Since I learned that certain types of lapu-lapu were â€œat riskâ€, I have avoided buying any of the broad species for many months. And we will continue to cut back on our family consumption of lapu-lapu. But I am hoping that this particular type of lapu-lapu in the photo below,a muddy brown one with spots, which is still fairly common in Batangas markets, isnâ€™t yet on that list of â€œat riskâ€ fish because I couldnâ€™t resist buying it at the Nasugbu market last weekend! If I recall correctly, it was certain black and red groupers/lapu-lapu we should refrain from consuming.
The fish, although iced by the fisherman who caught it several hours before, was still incredibly fresh, so I thought it would be a shame to fry it. Steaming it with a touch of soy, ginger, and sesame oil would work, but we had been there and done that several times. So it was time to try something a little different.
First we needed some fresh banana leaves that we cut down from a tree an empty lot next door. The rib was cut out of the center of the leaves, and the sections passed over a hot flame to sterilize it and more importantly, make the leaf more supple and less likely to tear.
Next we prepared the ingredients from whatever we had in-house. Some slivered ginger, thinly sliced onions, green chilies, sliced dayap, sliced garlic, Â½ can of coconut cream (only the top creamy part, not the coconut water), Kikkoman soy sauce and some salt and pepper.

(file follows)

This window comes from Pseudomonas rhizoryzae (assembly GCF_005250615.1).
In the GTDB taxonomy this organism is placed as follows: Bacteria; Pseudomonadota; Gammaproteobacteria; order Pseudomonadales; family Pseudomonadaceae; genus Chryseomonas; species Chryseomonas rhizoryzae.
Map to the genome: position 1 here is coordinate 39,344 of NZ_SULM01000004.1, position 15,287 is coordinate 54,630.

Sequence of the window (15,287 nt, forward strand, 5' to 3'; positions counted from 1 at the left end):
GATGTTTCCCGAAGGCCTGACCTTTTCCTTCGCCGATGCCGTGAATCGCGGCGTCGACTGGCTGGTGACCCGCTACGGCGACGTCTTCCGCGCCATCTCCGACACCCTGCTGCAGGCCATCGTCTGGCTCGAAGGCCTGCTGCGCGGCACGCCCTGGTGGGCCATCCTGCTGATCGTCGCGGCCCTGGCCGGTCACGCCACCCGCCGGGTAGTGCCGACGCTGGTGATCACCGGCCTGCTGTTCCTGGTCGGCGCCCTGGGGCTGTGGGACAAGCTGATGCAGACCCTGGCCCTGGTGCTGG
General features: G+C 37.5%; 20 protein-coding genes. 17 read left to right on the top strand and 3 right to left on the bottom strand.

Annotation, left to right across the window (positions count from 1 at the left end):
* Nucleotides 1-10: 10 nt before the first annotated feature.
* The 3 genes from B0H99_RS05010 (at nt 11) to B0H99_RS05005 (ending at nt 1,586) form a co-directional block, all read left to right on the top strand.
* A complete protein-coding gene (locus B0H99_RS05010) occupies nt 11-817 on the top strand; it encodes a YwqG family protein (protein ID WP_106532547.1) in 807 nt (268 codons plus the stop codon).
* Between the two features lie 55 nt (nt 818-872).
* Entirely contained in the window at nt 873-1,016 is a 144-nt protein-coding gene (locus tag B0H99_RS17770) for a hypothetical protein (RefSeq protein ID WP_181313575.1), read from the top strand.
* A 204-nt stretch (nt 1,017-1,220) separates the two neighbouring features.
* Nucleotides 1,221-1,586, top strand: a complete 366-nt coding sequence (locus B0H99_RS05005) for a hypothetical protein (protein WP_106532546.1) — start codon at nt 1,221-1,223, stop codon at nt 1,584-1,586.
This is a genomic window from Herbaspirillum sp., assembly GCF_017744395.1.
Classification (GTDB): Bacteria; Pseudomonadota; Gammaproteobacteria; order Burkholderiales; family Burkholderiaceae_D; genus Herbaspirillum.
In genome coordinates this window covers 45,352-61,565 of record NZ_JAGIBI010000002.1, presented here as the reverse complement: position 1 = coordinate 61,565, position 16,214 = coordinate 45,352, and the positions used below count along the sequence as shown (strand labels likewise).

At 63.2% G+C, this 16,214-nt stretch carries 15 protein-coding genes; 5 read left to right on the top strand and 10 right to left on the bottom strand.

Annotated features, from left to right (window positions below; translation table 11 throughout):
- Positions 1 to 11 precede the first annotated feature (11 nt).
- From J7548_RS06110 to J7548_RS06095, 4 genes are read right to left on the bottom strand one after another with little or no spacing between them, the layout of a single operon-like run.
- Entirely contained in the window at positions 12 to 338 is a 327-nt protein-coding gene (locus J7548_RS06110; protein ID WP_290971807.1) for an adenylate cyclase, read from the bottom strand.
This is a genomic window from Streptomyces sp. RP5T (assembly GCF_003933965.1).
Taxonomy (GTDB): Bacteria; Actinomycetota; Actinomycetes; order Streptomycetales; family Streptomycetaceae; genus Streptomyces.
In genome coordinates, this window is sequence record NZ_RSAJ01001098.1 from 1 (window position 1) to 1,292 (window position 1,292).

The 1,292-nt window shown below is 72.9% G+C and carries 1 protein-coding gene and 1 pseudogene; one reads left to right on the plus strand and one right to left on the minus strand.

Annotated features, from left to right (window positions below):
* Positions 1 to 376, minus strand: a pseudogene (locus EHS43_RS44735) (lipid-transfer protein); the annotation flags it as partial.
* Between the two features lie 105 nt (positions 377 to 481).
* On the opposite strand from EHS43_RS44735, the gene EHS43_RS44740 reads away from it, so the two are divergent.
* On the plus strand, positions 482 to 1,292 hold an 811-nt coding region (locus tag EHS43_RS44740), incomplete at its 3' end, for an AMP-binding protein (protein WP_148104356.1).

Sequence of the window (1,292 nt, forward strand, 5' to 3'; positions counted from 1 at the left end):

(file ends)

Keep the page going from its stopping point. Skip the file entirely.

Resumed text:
Onto two large pieces of banana leaves, I sprinkled some of the aromatics and other ingredients to form a flavor punch and space between the fish and the wrapper. Laid the fish onto the aromatics and covered the fish with the remaining ingredients. I whisked the soy sauce (not too much) into the coconut milk and poured this all over the fish. You can also stuff the stomach with some of the aromatics.
Place another leaf on top of the fish then wrap it all up nicely. I used kitchen twine to secure it all. Then we placed this onto a large piece of aluminum foil and straight onto a hot barbecue. The foil prevents the banana leaves from charring and holds in any juices that escape from the bundle.
This fish was about 1 kilo, and we cooked it for 19-20 minutes. You will need to adjust cooking time based on the intensity of your charcoal fire and the size of your fish. From the steam activity, we knew this was â€œbubbling awayâ€ inside the wrap for some 12+ minutesâ€¦
Carefully transfer the package to a serving platter, remove the foil and cut open the strings and banana leaves. The aroma that escapes with the steam when you first open the fish is incredibly amazing! The fish was perfectly cooked, opaque/white and moist and juicy and flavorful. Add a bit of of the creamy coconut sauce and a little sliver of chili with each mouthful with some rice was deliciousâ€¦
The flavor and aroma of the banana leaves was incredibly distinct. Smoky and intense in the sauce, but just a subtle effect on the flesh of the fish. I realize some might consider it more authentic to put the banana leaf package straight onto the fire, but I find that often burns and chars and the marinade escapes into the coalsâ€¦ try this modified version with foil and it is practically fool proof! Enjoy!
P.S. A couple of these photos of me prepping the dish were taken by AT.